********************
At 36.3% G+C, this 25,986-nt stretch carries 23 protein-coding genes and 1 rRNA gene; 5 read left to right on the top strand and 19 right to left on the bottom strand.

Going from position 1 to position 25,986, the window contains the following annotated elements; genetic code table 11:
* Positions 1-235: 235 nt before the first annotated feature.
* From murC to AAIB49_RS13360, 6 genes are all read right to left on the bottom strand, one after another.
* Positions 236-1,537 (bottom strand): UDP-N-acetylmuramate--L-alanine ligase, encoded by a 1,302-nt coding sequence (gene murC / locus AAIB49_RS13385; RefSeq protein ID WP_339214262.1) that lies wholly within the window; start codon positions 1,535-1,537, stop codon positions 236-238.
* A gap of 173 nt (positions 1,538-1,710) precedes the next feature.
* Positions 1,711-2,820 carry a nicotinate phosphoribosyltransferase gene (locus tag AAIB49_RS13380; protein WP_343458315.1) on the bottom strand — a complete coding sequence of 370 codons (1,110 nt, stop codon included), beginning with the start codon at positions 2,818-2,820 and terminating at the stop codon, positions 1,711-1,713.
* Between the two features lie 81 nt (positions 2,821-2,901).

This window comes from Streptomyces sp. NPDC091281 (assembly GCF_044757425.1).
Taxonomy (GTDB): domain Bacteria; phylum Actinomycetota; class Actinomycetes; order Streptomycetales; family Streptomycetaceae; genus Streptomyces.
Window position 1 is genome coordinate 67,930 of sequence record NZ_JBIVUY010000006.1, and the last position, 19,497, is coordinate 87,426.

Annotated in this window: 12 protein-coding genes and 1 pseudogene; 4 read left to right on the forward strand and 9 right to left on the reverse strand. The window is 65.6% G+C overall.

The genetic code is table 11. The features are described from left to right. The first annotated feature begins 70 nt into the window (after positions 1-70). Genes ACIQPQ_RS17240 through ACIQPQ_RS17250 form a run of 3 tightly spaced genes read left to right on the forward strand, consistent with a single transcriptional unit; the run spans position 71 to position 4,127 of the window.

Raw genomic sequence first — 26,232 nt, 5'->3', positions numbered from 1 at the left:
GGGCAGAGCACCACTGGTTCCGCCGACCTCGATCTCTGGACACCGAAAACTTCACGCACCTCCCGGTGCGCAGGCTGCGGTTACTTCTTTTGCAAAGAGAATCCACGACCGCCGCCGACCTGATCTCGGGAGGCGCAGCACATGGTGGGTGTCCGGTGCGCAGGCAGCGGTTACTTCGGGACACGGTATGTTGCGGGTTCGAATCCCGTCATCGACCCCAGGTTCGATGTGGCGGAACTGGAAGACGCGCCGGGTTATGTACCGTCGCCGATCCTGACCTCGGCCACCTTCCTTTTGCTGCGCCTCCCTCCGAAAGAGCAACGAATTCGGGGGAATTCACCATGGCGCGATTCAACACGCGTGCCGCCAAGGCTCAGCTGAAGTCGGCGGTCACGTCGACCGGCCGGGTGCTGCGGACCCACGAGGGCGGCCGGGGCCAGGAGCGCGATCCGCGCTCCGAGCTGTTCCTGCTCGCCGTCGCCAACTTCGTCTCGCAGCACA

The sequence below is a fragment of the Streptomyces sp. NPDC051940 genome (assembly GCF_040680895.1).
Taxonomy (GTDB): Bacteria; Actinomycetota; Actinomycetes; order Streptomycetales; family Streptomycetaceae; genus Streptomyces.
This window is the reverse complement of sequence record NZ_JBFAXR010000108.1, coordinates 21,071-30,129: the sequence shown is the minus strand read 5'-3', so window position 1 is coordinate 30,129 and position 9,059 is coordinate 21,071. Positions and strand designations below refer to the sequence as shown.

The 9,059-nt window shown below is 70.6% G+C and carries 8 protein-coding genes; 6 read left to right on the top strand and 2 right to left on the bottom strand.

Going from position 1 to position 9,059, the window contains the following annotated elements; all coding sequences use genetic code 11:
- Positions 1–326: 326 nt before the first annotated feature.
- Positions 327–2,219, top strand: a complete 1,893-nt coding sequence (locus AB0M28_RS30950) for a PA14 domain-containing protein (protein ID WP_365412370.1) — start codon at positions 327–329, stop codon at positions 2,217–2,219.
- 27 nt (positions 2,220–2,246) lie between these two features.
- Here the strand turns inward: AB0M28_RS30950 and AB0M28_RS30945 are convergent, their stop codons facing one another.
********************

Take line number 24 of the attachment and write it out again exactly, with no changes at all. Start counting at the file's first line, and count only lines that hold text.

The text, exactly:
- Here the strand turns inward: AB0M28_RS30950 and AB0M28_RS30945 are convergent, their stop codons facing one another.